BAGHDAD – Staggered explosions in central Iraq killed 18 people Wednesday and injured the governor of Anbar province, Iraqi officials said.
Anbar is strategically important because it was once the heartland of the al-Qaida linked insurgency before American officials paid fighters to join a pro-government force.
Police official Lt. Col. Imad al-Fahdawi said two bombs exploded in provincial administration buildings., 70 miles (115 kilometers) west of Baghdad. He says a in a car caused the first blast on the main road near the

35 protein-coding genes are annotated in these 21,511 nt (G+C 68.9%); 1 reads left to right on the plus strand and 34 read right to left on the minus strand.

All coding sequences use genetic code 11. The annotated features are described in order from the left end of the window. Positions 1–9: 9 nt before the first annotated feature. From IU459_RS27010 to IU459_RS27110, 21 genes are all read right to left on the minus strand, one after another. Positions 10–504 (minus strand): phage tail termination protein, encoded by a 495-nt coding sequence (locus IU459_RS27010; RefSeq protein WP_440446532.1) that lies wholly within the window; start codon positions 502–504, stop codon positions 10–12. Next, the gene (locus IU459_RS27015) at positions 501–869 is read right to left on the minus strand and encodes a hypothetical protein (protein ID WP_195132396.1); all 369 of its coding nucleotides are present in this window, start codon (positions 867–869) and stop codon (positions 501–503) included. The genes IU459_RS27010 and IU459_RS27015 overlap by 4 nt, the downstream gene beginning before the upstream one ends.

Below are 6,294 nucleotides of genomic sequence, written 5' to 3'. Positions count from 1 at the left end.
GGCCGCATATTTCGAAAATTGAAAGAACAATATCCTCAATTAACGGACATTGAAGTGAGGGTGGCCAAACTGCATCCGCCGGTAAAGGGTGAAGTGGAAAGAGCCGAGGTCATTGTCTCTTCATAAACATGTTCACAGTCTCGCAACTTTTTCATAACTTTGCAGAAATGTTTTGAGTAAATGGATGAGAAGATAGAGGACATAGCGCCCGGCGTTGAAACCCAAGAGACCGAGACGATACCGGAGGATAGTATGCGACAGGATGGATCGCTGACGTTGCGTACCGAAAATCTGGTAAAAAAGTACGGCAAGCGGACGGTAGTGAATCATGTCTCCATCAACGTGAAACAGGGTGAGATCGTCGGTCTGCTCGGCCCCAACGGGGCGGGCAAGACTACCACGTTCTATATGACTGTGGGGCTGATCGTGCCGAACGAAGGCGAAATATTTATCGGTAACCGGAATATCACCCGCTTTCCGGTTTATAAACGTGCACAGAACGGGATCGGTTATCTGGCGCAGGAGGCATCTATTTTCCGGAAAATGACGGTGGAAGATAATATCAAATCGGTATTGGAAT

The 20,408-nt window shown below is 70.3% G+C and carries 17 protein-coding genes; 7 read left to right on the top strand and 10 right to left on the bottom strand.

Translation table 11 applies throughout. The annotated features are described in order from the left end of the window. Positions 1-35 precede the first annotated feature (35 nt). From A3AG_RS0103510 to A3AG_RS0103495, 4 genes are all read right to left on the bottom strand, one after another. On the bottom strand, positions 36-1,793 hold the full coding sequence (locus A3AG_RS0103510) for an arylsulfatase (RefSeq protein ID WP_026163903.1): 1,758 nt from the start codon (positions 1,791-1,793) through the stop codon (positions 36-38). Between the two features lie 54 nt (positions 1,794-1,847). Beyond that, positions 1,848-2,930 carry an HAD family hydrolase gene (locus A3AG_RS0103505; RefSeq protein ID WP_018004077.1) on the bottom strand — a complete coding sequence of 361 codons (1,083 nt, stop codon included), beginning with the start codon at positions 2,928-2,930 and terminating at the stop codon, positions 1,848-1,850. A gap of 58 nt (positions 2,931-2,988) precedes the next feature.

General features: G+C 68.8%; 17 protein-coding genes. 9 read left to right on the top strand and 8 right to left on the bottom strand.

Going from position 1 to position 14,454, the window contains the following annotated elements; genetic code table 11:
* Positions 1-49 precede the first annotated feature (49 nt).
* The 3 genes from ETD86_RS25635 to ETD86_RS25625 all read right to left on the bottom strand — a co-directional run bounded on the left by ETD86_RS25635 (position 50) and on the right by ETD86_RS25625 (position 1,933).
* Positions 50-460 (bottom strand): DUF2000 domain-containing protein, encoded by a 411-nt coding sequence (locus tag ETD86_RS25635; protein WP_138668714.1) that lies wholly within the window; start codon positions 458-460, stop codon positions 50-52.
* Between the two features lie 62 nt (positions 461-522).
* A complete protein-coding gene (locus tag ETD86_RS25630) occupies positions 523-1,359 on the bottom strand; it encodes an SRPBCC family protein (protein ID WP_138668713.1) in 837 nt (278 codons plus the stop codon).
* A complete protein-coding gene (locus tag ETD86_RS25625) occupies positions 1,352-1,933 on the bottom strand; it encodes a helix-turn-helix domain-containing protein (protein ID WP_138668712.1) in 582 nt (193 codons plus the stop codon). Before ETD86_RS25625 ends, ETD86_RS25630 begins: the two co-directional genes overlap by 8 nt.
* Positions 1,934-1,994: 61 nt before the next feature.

Gov. Qassim al-Fahdawi, the deputy police chief and other officials came to inspect the damage, al-Fahdawi said, when a suicide bomber on foot detonated a vest full of explosives nearby.
The deputy police chief was killed and the governor and other officials wounded, al-Fahdawi said. Police have put a curfew in place, he added.
Dr. Ahmed Abid Mohammed confirmed the casualties and said the governor had suffered burns on his face, injuries to his abdomen and other areas.
There are 18 provincial governors in Iraq. Anbar is primarily Sunni, the same sect of Islam as former dictator Saddam Hussein. The province was the former stronghold of the insurgency before the U.S. military began paying fighters to participate in the pro-government Sons of Iraq program, also known as the Awakening Council.